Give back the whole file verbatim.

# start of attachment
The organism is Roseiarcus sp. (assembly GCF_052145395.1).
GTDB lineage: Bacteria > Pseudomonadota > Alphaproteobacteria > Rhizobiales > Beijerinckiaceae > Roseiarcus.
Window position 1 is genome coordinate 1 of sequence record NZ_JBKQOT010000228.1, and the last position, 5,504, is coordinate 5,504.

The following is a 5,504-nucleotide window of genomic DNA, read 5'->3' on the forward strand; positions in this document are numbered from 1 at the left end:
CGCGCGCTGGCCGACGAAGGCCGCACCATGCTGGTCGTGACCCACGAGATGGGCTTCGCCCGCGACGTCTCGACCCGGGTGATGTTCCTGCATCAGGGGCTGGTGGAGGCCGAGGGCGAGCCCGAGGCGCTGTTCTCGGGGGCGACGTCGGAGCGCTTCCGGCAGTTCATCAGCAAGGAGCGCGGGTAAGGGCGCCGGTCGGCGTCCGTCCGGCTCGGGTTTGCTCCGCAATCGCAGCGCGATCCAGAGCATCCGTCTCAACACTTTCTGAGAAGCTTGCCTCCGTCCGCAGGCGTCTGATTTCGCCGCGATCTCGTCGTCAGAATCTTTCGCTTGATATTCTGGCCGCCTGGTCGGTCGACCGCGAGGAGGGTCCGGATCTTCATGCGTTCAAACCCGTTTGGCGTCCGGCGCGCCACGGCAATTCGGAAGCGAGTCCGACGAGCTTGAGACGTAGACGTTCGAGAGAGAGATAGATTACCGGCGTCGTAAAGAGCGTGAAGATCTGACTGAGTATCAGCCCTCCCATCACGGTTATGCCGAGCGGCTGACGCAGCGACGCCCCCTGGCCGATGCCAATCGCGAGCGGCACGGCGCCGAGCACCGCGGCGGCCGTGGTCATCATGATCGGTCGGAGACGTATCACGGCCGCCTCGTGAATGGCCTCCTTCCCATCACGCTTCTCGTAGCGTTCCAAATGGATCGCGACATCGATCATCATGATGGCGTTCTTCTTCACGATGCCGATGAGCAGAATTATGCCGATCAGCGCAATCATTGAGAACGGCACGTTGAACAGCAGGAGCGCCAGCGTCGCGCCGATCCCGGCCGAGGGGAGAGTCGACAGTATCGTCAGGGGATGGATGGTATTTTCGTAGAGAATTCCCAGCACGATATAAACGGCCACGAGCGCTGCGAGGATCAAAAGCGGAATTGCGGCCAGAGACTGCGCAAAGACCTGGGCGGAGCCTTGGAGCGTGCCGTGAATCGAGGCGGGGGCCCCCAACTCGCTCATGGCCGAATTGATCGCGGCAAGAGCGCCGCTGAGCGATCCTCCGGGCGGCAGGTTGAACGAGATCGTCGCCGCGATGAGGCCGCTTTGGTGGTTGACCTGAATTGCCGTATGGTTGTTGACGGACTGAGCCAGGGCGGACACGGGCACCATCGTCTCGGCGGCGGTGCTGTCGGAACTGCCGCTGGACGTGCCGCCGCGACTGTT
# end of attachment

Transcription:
The organism is Roseiarcus sp. (assembly GCF_052145395.1).
GTDB lineage: Bacteria > Pseudomonadota > Alphaproteobacteria > Rhizobiales > Beijerinckiaceae > Roseiarcus.
Window position 1 is genome coordinate 1 of sequence record NZ_JBKQOT010000228.1, and the last position, 5,504, is coordinate 5,504.

The following is a 5,504-nucleotide window of genomic DNA, read 5'->3' on the forward strand; positions in this document are numbered from 1 at the left end:
CGCGCGCTGGCCGACGAAGGCCGCACCATGCTGGTCGTGACCCACGAGATGGGCTTCGCCCGCGACGTCTCGACCCGGGTGATGTTCCTGCATCAGGGGCTGGTGGAGGCCGAGGGCGAGCCCGAGGCGCTGTTCTCGGGGGCGACGTCGGAGCGCTTCCGGCAGTTCATCAGCAAGGAGCGCGGGTAAGGGCGCCGGTCGGCGTCCGTCCGGCTCGGGTTTGCTCCGCAATCGCAGCGCGATCCAGAGCATCCGTCTCAACACTTTCTGAGAAGCTTGCCTCCGTCCGCAGGCGTCTGATTTCGCCGCGATCTCGTCGTCAGAATCTTTCGCTTGATATTCTGGCCGCCTGGTCGGTCGACCGCGAGGAGGGTCCGGATCTTCATGCGTTCAAACCCGTTTGGCGTCCGGCGCGCCACGGCAATTCGGAAGCGAGTCCGACGAGCTTGAGACGTAGACGTTCGAGAGAGAGATAGATTACCGGCGTCGTAAAGAGCGTGAAGATCTGACTGAGTATCAGCCCTCCCATCACGGTTATGCCGAGCGGCTGACGCAGCGACGCCCCCTGGCCGATGCCAATCGCGAGCGGCACGGCGCCGAGCACCGCGGCGGCCGTGGTCATCATGATCGGTCGGAGACGTATCACGGCCGCCTCGTGAATGGCCTCCTTCCCATCACGCTTCTCGTAGCGTTCCAAATGGATCGCGACATCGATCATCATGATGGCGTTCTTCTTCACGATGCCGATGAGCAGAATTATGCCGATCAGCGCAATCATTGAGAACGGCACGTTGAACAGCAGGAGCGCCAGCGTCGCGCCGATCCCGGCCGAGGGGAGAGTCGACAGTATCGTCAGGGGATGGATGGTATTTTCGTAGAGAATTCCCAGCACGATATAAACGGCCACGAGCGCTGCGAGGATCAAAAGCGGAATTGCGGCCAGAGACTGCGCAAAGACCTGGGCGGAGCCTTGGAGCGTGCCGTGAATCGAGGCGGGGGCCCCCAACTCGCTCATGGCCGAATTGATCGCGGCAAGAGCGCCGCTGAGCGATCCTCCGGGCGGCAGGTTGAACGAGATCGTCGCCGCGATGAGGCCGCTTTGGTGGTTGACCTGAATTGCCGTATGGTTGTTGACGGACTGAGCCAGGGCGGACACGGGCACCATCGTCTCGGCGGCGGTGCTGTCGGAACTGCCGCTGGACGTGCCGCCGCGACTGTT